My reason for mentioning this is not so much to toot my horn as to tentatively ask if you would consider contributing an occasional article to my blog? I think your work would mesh beautifully with my own. On the other hand, I am perfectly content to strongly recommend your blog to my readers (almost 400 a day), and would perfectly understand your desire to get your own blog off the ground.



  • 2. macsinclair  |  March 24, 2009 at 3:10 pm

    Hi Patrick. Thank you for the comments! This blog site is in conjunction with a course on British literature that I teach at Albertus Magnus College, but I am glad others are reading it. I have a few other blogs for different courses:

    whatapieceofwork is the blog for my Shakespeare seminar, which I also design as an introduction to critical theory.

    I’ll take a look at your site this afternoon, and I am sure I would be willing to write an article for you.

  • 3. upinvermont  |  March 24, 2009 at 10:40 pm

    //This blog site is in conjunction with a course on British literature that I teach at Albertus Magnus College//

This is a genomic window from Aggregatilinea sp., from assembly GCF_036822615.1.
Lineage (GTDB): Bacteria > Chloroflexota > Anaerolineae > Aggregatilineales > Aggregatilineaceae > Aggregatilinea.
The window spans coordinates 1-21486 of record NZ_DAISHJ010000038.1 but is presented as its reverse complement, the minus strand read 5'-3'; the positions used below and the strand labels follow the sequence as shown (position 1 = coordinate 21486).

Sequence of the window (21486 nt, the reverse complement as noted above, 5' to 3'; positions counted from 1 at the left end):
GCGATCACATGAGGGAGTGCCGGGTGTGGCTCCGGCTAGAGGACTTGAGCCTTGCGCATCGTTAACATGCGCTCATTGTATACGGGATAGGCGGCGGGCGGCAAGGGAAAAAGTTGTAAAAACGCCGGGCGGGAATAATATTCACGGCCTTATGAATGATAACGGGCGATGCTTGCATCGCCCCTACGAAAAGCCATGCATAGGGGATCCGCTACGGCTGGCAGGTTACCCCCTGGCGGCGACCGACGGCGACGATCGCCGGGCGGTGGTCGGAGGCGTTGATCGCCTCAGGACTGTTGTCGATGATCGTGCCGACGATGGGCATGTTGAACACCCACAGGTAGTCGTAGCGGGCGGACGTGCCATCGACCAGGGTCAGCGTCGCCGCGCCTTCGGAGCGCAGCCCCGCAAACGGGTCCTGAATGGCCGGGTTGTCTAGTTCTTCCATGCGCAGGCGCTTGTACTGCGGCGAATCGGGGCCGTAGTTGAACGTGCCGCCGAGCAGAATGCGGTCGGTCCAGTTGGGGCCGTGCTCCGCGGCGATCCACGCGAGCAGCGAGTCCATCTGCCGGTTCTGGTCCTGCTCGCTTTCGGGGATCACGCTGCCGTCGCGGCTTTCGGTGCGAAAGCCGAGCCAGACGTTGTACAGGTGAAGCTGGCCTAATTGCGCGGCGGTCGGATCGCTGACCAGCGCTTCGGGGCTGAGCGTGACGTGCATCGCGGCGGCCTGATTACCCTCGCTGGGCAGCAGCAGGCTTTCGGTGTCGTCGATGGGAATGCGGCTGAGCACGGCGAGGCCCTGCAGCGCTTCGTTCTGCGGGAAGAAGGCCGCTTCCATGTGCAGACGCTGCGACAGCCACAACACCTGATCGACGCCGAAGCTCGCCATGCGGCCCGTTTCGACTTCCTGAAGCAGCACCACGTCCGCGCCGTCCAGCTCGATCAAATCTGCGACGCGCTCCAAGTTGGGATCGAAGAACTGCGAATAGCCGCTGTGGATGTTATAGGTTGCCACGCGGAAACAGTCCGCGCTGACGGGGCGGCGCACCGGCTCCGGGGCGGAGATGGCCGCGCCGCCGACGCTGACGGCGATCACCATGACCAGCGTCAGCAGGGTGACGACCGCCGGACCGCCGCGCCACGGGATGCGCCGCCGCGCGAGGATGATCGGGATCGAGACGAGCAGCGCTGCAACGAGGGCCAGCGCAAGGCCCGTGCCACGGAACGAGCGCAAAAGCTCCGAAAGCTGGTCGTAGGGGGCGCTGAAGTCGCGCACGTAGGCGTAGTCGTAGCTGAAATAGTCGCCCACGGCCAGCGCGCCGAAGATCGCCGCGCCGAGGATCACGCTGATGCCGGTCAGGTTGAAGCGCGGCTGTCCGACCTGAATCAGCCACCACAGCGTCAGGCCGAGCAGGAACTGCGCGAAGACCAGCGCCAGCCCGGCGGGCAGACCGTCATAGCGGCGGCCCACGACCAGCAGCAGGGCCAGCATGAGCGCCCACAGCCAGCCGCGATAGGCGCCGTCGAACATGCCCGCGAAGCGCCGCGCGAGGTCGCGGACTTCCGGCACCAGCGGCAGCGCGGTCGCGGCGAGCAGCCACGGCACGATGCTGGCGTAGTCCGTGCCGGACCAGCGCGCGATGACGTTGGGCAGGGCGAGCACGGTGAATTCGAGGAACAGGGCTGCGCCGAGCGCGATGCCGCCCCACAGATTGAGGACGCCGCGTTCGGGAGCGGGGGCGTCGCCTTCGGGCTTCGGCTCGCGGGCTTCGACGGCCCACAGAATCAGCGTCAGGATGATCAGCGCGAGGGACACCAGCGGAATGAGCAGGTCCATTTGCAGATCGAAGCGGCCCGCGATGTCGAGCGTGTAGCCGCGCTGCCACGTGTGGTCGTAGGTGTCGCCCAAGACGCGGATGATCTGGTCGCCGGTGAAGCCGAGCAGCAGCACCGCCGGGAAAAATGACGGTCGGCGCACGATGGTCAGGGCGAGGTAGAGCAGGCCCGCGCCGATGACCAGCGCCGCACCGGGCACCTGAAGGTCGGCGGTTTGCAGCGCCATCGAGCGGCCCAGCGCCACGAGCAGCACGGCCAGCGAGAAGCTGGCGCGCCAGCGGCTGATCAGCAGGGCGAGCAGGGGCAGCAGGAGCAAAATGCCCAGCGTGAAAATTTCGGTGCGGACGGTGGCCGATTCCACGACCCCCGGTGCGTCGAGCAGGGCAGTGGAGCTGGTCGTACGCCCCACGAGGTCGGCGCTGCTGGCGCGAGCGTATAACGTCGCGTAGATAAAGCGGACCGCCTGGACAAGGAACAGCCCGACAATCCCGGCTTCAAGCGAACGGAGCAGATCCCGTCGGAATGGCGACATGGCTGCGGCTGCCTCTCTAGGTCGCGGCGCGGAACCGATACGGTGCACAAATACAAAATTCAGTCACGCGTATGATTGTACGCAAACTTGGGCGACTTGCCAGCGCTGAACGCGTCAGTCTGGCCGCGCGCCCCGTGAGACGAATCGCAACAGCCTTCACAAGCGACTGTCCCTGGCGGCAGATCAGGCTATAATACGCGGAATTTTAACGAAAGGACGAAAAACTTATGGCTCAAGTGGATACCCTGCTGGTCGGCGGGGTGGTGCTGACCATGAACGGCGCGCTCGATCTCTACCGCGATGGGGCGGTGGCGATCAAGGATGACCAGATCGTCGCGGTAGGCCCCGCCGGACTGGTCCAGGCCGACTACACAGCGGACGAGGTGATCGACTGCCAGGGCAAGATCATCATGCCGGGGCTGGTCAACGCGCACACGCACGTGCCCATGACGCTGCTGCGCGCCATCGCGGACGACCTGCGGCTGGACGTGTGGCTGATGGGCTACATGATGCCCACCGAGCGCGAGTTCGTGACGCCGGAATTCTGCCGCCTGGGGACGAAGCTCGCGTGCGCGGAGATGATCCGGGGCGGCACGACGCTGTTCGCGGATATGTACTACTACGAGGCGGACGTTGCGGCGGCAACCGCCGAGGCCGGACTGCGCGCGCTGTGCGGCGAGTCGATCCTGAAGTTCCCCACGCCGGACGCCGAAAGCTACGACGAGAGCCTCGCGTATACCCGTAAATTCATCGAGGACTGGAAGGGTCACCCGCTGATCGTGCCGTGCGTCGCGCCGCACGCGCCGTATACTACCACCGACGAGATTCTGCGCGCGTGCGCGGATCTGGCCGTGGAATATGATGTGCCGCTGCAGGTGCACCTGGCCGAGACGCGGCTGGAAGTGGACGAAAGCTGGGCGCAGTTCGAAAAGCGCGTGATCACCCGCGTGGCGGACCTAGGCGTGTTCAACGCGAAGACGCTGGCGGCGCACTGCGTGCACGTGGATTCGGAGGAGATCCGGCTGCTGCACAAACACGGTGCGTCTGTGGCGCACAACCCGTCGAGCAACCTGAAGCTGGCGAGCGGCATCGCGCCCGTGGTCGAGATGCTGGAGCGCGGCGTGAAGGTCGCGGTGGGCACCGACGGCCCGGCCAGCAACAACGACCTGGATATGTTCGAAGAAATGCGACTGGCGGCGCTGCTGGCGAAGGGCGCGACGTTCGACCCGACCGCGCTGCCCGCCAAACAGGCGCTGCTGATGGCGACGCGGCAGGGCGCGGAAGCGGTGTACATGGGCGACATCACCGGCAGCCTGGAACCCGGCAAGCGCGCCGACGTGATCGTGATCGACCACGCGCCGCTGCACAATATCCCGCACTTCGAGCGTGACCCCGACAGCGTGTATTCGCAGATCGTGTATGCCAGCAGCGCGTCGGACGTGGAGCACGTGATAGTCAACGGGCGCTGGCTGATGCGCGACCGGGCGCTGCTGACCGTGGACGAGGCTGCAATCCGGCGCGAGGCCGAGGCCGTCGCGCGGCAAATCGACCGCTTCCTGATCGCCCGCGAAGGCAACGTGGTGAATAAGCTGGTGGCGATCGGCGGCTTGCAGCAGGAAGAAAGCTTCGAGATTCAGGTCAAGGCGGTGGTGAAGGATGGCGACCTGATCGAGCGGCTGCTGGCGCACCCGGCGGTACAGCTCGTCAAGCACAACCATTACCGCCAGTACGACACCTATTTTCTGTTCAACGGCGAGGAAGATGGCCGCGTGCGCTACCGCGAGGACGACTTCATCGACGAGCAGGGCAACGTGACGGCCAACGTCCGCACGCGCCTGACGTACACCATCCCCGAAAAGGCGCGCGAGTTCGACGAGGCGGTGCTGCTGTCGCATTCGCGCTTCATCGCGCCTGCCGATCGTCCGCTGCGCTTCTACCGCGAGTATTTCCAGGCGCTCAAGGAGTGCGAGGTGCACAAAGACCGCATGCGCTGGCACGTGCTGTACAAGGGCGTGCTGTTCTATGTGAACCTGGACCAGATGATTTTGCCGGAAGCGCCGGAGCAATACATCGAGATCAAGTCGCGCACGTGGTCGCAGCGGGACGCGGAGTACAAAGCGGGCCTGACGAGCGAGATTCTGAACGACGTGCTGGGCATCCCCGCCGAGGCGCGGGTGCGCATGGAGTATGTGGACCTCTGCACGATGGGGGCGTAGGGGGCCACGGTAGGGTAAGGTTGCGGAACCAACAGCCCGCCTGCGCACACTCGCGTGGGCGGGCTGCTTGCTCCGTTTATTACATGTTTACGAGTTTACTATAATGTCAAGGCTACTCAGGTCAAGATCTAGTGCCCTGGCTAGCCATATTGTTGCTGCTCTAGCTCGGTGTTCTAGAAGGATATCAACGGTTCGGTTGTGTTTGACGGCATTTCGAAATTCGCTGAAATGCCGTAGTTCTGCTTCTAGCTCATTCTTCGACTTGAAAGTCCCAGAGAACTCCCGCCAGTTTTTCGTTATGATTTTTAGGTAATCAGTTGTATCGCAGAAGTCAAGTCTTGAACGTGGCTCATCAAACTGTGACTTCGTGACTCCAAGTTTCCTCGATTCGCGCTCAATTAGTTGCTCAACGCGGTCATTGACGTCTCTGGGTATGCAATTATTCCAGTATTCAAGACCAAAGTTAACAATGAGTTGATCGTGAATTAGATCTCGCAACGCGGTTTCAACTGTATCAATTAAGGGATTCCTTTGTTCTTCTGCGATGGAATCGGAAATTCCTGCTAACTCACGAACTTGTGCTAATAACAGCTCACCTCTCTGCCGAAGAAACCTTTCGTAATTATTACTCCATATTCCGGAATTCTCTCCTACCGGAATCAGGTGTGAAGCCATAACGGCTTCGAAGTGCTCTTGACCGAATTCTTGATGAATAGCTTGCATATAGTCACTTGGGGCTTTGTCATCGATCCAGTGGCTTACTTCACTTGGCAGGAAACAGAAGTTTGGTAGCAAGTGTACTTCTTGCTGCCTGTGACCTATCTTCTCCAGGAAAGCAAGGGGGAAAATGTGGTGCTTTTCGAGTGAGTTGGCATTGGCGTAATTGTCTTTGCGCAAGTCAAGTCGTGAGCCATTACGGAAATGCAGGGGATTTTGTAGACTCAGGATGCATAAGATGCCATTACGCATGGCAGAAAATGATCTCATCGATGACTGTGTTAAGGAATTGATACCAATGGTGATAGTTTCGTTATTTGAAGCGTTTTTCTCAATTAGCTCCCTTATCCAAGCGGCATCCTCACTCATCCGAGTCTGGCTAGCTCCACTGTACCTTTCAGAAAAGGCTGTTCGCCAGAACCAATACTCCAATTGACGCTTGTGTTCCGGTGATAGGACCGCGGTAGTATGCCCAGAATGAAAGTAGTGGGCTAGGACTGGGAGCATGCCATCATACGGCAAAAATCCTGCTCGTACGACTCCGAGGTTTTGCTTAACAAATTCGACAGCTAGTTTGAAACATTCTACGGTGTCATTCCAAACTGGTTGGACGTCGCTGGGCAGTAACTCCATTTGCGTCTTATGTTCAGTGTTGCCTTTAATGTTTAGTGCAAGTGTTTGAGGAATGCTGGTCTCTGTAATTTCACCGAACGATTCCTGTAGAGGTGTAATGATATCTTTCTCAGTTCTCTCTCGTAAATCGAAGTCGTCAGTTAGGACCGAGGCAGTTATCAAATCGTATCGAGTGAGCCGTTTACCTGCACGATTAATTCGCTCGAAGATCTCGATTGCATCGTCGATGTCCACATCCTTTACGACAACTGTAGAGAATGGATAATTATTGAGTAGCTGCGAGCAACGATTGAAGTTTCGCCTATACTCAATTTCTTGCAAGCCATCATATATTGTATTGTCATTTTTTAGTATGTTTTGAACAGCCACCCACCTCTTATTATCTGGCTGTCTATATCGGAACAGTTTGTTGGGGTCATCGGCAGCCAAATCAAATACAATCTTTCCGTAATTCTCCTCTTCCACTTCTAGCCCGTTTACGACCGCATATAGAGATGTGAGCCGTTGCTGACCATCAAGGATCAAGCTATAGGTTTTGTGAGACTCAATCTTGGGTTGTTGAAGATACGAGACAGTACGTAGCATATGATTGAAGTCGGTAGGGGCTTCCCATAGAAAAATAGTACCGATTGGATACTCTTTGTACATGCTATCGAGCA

Yes, I saw that before I posted my comment. I think that the vast majority of the visitors to my blog are students. You’re obviously providing a similar venue here – which is why your posts appealed to me.

    I checked out your blog based on your Shakespeare Seminar. Fascinating stuff and of a somewhat different focus than my own – which is a good thing. I am, personally, a close student of Shakespeare’s language – his rhetoric and poetic techniques – Miriam Jospeh, Vickers, Kermode, Houston, McDonald, etc… Issues of authorship fascinate me.

    //I’ll take a look at your site this afternoon, and I am sure I would be willing to write an article for you.//

    Please do. I won’t bat an eye if you don’t like it… for whatever reason. But if you do, our didactic interests & bent might mesh nicely. You take an interest in certain aspects that I don’t.